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Jun 01, 2011 - Jun 03, 2011     
TBD - TBA, GA
Tyler Anderson
LHP 1B 6-4 195   L/L

FB
60
40
OF
IF
1B
C
Pop
Range
CB
SL
CH
Split
Knuckle
Exit Velo
Distance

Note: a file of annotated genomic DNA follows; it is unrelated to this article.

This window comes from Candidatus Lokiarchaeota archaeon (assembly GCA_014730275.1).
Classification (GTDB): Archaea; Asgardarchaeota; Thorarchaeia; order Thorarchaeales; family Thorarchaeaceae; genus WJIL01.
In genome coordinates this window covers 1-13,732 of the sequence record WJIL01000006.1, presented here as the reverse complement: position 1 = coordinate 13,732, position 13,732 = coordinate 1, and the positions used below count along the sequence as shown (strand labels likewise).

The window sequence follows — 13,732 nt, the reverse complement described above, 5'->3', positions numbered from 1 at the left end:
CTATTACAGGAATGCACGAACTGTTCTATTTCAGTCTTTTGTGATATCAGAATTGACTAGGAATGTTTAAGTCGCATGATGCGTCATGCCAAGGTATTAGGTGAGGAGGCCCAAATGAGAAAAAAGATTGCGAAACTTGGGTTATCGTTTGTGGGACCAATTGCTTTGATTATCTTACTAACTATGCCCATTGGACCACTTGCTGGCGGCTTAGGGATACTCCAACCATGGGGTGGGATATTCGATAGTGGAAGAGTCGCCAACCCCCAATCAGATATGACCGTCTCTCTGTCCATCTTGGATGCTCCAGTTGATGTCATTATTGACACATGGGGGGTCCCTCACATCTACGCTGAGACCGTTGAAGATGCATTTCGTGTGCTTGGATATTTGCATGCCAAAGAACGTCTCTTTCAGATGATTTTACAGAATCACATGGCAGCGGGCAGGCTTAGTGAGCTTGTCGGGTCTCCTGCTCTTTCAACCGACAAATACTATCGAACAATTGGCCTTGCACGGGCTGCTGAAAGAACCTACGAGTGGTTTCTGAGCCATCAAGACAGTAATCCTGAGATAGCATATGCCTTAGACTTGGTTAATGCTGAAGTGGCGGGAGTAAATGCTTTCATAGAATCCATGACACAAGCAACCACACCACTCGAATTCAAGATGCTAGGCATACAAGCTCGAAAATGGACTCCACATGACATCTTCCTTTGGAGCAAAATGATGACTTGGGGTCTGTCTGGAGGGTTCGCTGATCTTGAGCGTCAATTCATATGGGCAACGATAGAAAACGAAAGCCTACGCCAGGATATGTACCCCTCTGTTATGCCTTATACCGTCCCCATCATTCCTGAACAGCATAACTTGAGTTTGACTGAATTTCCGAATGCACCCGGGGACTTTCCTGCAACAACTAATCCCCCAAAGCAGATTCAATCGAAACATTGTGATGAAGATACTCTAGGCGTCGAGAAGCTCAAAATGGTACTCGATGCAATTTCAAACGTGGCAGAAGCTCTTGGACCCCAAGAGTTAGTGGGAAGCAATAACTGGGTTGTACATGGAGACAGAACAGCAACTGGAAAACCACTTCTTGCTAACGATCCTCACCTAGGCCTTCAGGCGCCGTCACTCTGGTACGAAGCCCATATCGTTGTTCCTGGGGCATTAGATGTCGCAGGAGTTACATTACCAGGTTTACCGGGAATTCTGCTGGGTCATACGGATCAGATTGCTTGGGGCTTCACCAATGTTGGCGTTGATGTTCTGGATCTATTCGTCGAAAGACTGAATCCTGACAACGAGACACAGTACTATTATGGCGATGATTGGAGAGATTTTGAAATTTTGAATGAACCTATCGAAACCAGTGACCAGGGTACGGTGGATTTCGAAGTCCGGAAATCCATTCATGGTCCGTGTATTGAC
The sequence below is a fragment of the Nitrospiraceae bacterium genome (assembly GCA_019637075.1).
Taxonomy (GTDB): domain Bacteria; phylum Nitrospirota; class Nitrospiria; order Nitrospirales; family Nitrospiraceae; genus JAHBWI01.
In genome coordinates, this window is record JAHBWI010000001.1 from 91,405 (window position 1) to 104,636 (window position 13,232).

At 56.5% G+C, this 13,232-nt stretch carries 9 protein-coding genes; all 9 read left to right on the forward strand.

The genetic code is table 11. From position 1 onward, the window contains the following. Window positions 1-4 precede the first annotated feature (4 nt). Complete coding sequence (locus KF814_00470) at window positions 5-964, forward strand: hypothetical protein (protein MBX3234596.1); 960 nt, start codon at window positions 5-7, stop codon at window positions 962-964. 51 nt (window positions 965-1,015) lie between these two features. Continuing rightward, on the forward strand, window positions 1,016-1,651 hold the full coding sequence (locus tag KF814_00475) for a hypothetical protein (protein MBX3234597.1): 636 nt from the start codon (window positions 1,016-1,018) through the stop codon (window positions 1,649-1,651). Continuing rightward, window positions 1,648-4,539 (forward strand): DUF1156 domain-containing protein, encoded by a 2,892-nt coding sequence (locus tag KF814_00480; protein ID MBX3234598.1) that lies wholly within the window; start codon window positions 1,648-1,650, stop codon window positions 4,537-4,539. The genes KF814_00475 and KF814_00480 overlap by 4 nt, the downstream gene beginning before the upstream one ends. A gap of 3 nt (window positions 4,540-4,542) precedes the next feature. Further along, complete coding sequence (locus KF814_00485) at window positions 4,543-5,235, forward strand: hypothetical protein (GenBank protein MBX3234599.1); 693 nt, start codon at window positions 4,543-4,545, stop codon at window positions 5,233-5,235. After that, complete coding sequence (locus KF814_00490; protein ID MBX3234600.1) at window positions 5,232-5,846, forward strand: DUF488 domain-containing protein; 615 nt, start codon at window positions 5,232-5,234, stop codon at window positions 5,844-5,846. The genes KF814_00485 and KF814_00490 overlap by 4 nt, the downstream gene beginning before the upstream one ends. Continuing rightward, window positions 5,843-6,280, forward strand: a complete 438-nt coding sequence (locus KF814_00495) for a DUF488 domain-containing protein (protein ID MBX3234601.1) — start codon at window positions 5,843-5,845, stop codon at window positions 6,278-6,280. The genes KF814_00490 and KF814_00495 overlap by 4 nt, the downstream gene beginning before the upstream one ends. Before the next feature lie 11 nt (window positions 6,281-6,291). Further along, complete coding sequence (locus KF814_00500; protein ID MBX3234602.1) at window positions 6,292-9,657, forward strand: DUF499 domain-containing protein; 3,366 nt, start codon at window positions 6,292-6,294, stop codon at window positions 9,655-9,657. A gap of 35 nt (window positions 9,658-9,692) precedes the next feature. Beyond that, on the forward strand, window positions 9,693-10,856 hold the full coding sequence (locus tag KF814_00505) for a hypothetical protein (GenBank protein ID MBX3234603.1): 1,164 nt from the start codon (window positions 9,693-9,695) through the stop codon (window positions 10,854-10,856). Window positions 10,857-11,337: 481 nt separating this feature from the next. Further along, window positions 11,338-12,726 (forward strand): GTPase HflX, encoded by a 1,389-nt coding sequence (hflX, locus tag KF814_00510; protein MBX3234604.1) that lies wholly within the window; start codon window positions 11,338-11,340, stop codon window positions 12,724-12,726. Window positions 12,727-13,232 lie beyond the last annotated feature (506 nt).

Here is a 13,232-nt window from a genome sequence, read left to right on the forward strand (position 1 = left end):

SCOUTING PROFILE: The University of Oregon reinstated baseball in 2009 after a 29-year absence, and Anderson, an unheralded 50th-round draft pick in 2008 out of a Las Vegas high school, has quietly emerged as the prized recruit in the school’s first class. He was the Ducks’ Friday-night starter from the get-go, and even though he struggled with the responsibility and went just 2-9, 6.26, his upside potential was obvious even then. Just two years later, he has positioned himself as a legitimate first-round pick for the 2011 draft. The 6-foot-4, 215-pound Anderson has combined a solid four-pitch mix with a very deceptive delivery, crafty approach and unflappable mound presence to become one of the elite college lefthanders in the country. In a normal draft year, he might be in contention to be the first college lefty taken, but he has been overshadowed much of the season by the likes of Virginia’s Danny Hultzen, Georgia Tech’s Jed Bradley and Texas Christian’s Matthew Purke. The Pacific Northwest is unusually deep in college lefthanders itself with Gonzaga’s Ryan Carpenter, Washington State’s Adam Conley and Oregon State’s Josh Osich all commanding first-round attention from scouts at various times this spring, along with Anderson, but only Anderson has solidified his position in that round. He may actually be the softest thrower of that quartet, but more than makes up for any shortfall in velocity with his advanced sense of pitchability and instinctive feel for his craft. Anderson has excellent command of both his four-seam fastball, which normally sits in the 90-92 mph range, bumps 93 and will occasionally reach 95 when he needs to rear back for a little extra; and his two-seamer with its impressive cutting action. He also locates his curve and slider (depending on which one he features in a given outing), and changeup with uncanny accuracy. Most often, he will pitch off his fastball. Anderson’s poised, polished approach to pitching enabled him to rebound quickly from his struggles as a freshman, and he went a more-respectable 7-5, 2.98 with 33 walks and an Oregon school-record 105 strikeouts in 103 innings as a sophomore. He has continued to build on that performance as a junior, fashioning a 7-3, 2.24 record with 33 walks and 104 strikeouts in 100 innings. With one regular-season start remaining, he is certain to surpass his own single-season strikeout record and improve on his career-leading total. Though Oregon, in just its third year back, held out high hopes for the 2011 season and subsequently vastly underachieved with a 30-26 record overall (8-16 in the Pac-10), Anderson has more than held up his end of the deal, and should be justly rewarded in the draft. Projected Draft Position: First round / top 15-20 picks.